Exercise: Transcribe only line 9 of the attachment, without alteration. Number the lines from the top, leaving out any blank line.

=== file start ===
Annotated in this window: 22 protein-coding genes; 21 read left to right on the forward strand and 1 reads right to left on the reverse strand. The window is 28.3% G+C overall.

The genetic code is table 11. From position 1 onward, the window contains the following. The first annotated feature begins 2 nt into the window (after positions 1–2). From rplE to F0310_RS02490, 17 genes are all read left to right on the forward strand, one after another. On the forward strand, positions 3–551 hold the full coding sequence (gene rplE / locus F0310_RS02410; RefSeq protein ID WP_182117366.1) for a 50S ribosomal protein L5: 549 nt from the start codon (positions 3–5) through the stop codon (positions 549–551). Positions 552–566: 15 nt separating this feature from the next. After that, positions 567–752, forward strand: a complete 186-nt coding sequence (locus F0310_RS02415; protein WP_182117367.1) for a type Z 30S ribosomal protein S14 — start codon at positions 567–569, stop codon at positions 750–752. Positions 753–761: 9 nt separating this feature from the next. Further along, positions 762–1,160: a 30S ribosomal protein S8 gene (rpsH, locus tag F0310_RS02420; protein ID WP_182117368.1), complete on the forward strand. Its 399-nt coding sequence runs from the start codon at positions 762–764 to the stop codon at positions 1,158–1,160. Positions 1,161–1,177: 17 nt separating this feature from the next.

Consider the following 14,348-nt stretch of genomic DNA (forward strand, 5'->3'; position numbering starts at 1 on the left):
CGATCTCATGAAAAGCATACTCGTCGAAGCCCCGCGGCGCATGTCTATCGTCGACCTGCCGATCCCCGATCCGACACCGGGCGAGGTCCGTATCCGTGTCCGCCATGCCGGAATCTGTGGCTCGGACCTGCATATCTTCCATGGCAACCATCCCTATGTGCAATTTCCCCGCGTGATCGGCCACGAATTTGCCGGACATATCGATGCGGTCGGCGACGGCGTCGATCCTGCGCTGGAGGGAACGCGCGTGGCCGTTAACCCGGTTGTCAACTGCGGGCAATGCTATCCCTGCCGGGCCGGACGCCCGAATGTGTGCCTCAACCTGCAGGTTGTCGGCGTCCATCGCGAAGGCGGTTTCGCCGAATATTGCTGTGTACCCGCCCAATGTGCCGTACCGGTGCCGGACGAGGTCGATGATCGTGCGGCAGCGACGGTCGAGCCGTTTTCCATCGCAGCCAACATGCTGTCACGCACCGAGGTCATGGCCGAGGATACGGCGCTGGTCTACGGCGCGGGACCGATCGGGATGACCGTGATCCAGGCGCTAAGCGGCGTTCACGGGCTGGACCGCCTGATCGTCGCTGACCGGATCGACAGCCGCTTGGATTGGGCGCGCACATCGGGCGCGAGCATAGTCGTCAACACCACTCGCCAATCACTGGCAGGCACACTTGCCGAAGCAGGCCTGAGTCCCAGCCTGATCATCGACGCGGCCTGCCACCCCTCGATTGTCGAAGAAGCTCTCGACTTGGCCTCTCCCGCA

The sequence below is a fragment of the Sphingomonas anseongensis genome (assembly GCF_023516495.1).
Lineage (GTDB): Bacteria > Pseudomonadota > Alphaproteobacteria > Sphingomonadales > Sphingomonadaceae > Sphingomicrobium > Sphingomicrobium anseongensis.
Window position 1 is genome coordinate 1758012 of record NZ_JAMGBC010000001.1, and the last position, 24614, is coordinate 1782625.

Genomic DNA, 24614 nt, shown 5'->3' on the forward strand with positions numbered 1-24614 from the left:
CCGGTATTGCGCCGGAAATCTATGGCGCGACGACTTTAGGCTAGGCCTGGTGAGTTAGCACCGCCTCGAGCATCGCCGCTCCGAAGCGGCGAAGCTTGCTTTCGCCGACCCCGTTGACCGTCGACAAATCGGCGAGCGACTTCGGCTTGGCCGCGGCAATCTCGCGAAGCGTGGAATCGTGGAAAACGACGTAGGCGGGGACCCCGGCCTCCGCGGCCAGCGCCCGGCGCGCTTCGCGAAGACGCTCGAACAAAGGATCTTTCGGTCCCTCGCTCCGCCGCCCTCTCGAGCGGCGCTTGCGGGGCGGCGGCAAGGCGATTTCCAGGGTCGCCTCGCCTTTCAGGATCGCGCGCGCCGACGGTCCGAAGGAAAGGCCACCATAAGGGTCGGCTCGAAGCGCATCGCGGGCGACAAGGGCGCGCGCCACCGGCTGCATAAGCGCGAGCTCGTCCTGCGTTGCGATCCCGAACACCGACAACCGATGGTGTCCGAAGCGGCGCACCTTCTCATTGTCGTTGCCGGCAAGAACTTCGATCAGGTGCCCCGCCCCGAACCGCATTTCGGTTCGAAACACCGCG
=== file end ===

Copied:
CCGGTATTGCGCCGGAAATCTATGGCGCGACGACTTTAGGCTAGGCCTGGTGAGTTAGCACCGCCTCGAGCATCGCCGCTCCGAAGCGGCGAAGCTTGCTTTCGCCGACCCCGTTGACCGTCGACAAATCGGCGAGCGACTTCGGCTTGGCCGCGGCAATCTCGCGAAGCGTGGAATCGTGGAAAACGACGTAGGCGGGGACCCCGGCCTCCGCGGCCAGCGCCCGGCGCGCTTCGCGAAGACGCTCGAACAAAGGATCTTTCGGTCCCTCGCTCCGCCGCCCTCTCGAGCGGCGCTTGCGGGGCGGCGGCAAGGCGATTTCCAGGGTCGCCTCGCCTTTCAGGATCGCGCGCGCCGACGGTCCGAAGGAAAGGCCACCATAAGGGTCGGCTCGAAGCGCATCGCGGGCGACAAGGGCGCGCGCCACCGGCTGCATAAGCGCGAGCTCGTCCTGCGTTGCGATCCCGAACACCGACAACCGATGGTGTCCGAAGCGGCGCACCTTCTCATTGTCGTTGCCGGCAAGAACTTCGATCAGGTGCCCCGCCCCGAACCGCATTTCGGTTCGAAACACCGCG